250,000 Crimean Tatars make about 10% of the whole peninsula population. Crimean Tatars live compactly. On the whole, there are approximately 300 “national settlements” in Crimea. Most houses are more like temporary built shell rock barracks, which became permanent dwelling with time. Every second house has no water and primary communications, and nine from ten – have no paved access ways.

Tatars’ “Revolution Affair”

 

1c39800e-269d-4af5-bce5-16050c7f2563There are many “Crimea Tatar” areas in the capital of Crimea Simferopol; the most famous is named Fountains. This is where main purges took place after Russia had occupied the peninsula: there were searches of those against Russian flags, raids on mosques; all young and “suspicious” people were examined in the streets. 130 criminal cases were initiated against Crimean Tatars last year. There is also a “revolutionary case”: so-called case of 26 February based on Article 212 “Mass riots” of the Russian Criminal Code. 26 February 2014, the rallies of pro-Ukrainian and pro-Russian supporters were held near the building of the Crimea Parliament in Simferopol: Crimean Tatars, Mejlis members and pro-Ukrainian activists on one side and Kremlin supporters with Russian flags in their hands on the other. Among the latter, there was “Russian Unity” leader and present “prime-minister” of Crimea Sergey Aksyonov, who is now personally in charge of the investigation. Main charges are as follows: a group of Crimean Tatars, while screaming “Crimea is not Russia!”, “Crimea is Ukraine!” and “Gang go away!” burnt Russian flag, broke through into the building with wooden bats and allegedly started a fight there in the climax of the rally.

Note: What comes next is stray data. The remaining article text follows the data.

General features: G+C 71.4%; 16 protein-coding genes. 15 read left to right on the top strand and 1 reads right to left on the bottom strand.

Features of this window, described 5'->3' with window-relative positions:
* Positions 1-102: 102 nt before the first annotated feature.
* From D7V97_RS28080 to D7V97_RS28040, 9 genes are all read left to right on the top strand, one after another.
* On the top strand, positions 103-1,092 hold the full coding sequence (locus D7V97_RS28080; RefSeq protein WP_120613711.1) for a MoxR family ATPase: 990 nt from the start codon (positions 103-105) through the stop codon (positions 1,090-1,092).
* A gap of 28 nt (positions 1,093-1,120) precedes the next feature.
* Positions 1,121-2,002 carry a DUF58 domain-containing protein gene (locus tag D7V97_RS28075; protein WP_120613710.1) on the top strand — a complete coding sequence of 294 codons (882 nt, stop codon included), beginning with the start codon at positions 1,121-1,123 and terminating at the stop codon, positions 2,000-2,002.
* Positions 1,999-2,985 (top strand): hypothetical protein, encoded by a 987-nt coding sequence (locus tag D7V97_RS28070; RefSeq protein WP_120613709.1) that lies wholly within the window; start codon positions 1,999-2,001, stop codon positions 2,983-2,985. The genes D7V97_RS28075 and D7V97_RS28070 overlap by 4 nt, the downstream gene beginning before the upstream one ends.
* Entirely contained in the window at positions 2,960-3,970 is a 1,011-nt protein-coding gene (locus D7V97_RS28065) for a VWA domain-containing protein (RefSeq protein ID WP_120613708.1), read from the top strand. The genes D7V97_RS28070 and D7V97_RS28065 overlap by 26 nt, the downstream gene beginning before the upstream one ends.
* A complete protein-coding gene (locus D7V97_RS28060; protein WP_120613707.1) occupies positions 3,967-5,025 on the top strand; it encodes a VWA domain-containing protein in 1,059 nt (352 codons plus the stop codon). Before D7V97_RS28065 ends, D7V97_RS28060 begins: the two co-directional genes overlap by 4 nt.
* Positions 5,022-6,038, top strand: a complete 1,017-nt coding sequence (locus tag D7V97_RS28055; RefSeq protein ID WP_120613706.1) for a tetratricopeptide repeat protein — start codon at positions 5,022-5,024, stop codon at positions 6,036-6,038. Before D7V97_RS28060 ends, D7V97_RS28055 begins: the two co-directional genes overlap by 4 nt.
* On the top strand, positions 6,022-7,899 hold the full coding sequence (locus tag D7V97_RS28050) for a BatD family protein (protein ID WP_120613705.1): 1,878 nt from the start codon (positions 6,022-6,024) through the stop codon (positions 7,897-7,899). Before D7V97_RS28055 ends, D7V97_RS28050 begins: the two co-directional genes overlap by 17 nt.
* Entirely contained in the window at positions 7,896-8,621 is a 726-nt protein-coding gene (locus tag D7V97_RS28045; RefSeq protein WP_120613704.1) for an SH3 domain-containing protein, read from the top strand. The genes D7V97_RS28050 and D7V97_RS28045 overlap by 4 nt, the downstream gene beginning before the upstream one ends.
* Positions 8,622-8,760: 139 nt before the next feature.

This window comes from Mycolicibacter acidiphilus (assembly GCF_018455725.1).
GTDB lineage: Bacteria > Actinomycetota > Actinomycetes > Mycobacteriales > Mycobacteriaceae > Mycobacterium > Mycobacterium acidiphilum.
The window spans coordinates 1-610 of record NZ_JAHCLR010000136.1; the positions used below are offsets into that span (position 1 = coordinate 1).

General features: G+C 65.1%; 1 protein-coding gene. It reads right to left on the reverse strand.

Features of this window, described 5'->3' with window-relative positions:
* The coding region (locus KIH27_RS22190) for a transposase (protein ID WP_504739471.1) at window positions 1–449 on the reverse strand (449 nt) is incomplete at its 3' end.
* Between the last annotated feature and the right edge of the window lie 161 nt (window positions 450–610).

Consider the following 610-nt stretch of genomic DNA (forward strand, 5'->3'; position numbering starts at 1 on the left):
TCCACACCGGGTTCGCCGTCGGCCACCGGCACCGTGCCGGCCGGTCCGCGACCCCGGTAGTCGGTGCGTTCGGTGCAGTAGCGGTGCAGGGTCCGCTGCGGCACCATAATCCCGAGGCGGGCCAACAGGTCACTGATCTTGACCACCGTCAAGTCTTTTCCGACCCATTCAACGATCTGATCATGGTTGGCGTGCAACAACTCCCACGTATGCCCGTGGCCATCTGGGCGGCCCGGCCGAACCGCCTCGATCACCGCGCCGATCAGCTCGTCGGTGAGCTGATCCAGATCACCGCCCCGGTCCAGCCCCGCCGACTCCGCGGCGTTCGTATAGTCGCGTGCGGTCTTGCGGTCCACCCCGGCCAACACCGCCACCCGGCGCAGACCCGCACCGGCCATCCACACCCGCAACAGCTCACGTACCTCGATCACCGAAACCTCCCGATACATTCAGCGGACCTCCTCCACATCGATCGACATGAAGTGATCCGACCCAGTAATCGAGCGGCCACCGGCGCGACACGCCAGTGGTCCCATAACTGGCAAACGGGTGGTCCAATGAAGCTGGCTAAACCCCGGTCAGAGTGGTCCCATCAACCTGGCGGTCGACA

By arrests and prosecutions the new “authorities” achieved their goal: there are no more mass rallies against Russia, Crimean Tatars are living in a silent fright, despite talks about their new riot that can lead to the real revolution. It seems they have got used to their fate of everlasting expectation to return home.

 

Shortly before Crimea was captured, the film “Haytarma” was released in Ukraine. It is the first real Crimean Tatar film about events of 1944. The film was shown at dozens of international festivals, and was awarded in “The Best Producer” and “The Best Film” categories at “Kimera International Film Festival” in Italian Termoli.

empr-Haytarma

 

“Haytarma”… The wedding dance named “Returning Home” revealing hope and faith of Crimean Tatars that one day they will come back home, although it won’t be easy.
“We will definitely return home”. “Our Land can never be taken away, because it is inside of us and no one can feel it as we do”.

This article is also available in Russian.

Ievgen Reznik, EMPR

EMPR, Aleksandra Demskaya contributed to this publication